The Friday Afternoon Club

Younger followers might not know Griffin Dunne but he’s a famous actor, producer, and director born into one of the most famous literary families. His aunt was writer Joan Didion and his father was writer and investigative journalist Dominick Dunne who wrote many great features for Vanity Fair.

Griffin’s new book The Friday Afternoon Club: A Family Memoir was just released and recounts life “growing up among larger-than-life characters in Hollywood and Manhattan finds wicked humor and glimmers of light in even the most painful of circumstances”.

The Uptown Local

The Uptown Local: Joy, Death, and Joan Didion: A Memoir by Cory Leadbeater was just released this week too and tells of his working for novelist Joan Didion.

As an aspiring novelist in his early twenties, Cory Leadbeater was presented with an opportunity to work for a well-known writer whose identity was kept confidential. Suddenly, he found himself the personal assistant to a titan of literature: Joan Didion. In the nine years that followed, Cory shared Joan’s rarefied world, transformed not only by her blazing intellect but by her generous friendship and mentorship. But secretly, Cory was spiraling. He reeled from the death of a close friend. He spent his weekends at a federal prison, visiting his father as he served time for fraud. He struggled day after day to write the novel that would validate him as a real writer. And meanwhile, the forces of addiction and depression loomed large.

In hypnotic prose that pulses with life and longing, The Uptown Local explores the fault lines of class, family, loss, and creativity. It is a love letter to a cultural icon—and a moving testament to the relationships that sustain us in the eternal pursuit of a life worth living. 

If you need a playlist to listen to on the Jitney or play at your next outdoor party, I highly recommend my Habitually Chic Summer 2024 Spotify Playlist. I always made Apple Music playlists but moved them to Spotify in 2020 as a gift to everyone working from home.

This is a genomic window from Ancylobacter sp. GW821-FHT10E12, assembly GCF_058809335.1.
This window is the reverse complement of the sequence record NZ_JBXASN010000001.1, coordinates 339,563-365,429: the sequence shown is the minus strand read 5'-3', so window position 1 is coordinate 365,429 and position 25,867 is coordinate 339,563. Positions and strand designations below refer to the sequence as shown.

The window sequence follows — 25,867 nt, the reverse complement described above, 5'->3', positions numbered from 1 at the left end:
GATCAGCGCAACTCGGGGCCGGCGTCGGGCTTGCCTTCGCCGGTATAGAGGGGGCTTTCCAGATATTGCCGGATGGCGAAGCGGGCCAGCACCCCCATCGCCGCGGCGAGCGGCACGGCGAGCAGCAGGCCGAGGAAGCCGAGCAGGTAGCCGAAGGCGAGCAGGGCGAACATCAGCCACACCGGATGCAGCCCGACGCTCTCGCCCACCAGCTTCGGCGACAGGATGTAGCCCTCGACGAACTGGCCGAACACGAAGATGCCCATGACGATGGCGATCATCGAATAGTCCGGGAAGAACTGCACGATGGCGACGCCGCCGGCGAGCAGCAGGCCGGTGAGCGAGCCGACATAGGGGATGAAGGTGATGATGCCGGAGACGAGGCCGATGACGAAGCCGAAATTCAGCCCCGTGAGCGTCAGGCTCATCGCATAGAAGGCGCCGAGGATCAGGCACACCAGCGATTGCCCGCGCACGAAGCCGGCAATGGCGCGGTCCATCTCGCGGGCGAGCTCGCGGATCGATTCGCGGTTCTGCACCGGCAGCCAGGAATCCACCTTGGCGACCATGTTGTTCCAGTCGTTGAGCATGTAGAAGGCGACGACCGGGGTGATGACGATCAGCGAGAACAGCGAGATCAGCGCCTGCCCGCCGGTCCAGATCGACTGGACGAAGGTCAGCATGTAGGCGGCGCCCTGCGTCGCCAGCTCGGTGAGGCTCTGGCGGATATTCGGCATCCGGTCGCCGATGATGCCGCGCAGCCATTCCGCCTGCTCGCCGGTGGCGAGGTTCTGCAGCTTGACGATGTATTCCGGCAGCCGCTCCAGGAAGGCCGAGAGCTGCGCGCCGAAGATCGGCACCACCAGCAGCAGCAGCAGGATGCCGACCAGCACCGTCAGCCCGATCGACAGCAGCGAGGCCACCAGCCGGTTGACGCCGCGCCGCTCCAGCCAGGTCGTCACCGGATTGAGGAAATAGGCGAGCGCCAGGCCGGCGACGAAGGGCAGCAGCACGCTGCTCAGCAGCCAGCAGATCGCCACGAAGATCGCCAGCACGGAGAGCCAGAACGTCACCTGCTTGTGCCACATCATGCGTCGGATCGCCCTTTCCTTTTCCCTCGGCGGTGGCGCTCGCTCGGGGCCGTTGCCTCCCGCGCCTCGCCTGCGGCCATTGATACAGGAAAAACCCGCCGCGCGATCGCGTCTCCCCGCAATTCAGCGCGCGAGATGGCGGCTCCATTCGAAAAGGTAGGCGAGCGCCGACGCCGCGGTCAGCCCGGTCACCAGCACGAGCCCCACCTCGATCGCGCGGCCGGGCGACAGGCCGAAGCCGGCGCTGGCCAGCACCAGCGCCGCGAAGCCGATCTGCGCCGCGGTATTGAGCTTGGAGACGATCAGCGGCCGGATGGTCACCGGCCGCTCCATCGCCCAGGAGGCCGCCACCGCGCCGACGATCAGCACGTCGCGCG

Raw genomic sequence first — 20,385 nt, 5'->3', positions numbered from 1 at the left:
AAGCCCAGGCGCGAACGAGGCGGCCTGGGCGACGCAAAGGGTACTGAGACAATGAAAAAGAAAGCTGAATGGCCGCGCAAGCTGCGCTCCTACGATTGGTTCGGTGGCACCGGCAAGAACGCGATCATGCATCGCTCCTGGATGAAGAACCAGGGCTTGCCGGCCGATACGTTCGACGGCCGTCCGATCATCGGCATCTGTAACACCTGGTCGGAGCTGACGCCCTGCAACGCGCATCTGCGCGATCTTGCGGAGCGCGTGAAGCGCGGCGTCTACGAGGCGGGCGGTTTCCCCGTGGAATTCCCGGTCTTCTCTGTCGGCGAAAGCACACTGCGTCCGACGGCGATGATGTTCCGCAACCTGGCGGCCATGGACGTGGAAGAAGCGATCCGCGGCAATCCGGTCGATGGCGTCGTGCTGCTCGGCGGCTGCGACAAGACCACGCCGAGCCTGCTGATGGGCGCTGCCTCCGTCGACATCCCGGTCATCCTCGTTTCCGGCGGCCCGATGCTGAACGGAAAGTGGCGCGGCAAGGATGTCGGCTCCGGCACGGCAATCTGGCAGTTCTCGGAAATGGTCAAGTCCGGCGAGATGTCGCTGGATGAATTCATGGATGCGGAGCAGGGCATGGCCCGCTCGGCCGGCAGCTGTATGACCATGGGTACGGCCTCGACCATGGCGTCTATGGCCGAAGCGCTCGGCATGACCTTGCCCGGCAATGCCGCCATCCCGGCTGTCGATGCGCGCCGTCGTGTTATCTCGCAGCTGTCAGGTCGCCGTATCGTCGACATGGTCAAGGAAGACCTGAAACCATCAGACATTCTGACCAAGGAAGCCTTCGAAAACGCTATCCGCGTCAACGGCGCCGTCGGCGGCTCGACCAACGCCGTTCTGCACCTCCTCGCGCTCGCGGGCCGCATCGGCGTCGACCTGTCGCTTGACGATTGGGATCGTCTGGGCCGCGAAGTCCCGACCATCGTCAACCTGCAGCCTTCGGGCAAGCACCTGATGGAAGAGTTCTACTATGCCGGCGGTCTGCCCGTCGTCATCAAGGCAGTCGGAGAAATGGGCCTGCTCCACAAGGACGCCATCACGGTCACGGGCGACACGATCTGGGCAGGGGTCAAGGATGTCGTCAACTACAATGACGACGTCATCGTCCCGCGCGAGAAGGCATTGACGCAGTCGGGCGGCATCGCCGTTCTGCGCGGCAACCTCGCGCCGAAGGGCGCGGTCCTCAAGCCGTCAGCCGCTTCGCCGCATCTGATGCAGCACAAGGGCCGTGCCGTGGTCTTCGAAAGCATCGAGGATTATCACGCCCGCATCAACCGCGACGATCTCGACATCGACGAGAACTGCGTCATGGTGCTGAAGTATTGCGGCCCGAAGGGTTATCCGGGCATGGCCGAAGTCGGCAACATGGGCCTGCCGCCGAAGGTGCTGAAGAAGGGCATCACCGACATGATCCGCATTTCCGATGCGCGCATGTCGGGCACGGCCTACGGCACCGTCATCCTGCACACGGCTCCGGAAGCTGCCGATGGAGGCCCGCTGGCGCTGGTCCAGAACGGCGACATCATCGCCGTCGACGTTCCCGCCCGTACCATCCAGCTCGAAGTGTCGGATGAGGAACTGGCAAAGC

Diptyque’s new limited edition Citronnelle Collection has just debuted in time for summer. The “notes of Ilio and Citronnelle (lemongrass) tinge the balmy air” and hopefully repel unwanted guests. The collection includes candles, body spray, eau de toilette, and hair mist. These would make great hostess gifts this summer so stock up before they sell out.

I appreciate that while Rhode is probably marketed toward a younger demographic, the packaging isn’t juvenile so I don’t feel embarrassed using the products. The Hailey Bieber led brand just released their highly pigmented Pocket Blushes which are a great alternative for anyone who finds Westman Atelier too expensive.

Once you start taking your skin seriously and paying for laser treatments, you will no longer tan and therefore, you will need blushes and bronzers to help add some color to your pale visage. Chanel just released their new Les Beiges Healthy Glow Sun-Kissed Powder which combines blush and bronzer in an easy to use palette. I bought Medium Rose Gold but there are four other color combinations, although one is already sold out, so don’t snooze on ordering. Just to warn you, it is a larger size compact so it’s not going to fit in your smallest clutch but is perfect for throwing in your summer beach bag.

Happy Summer!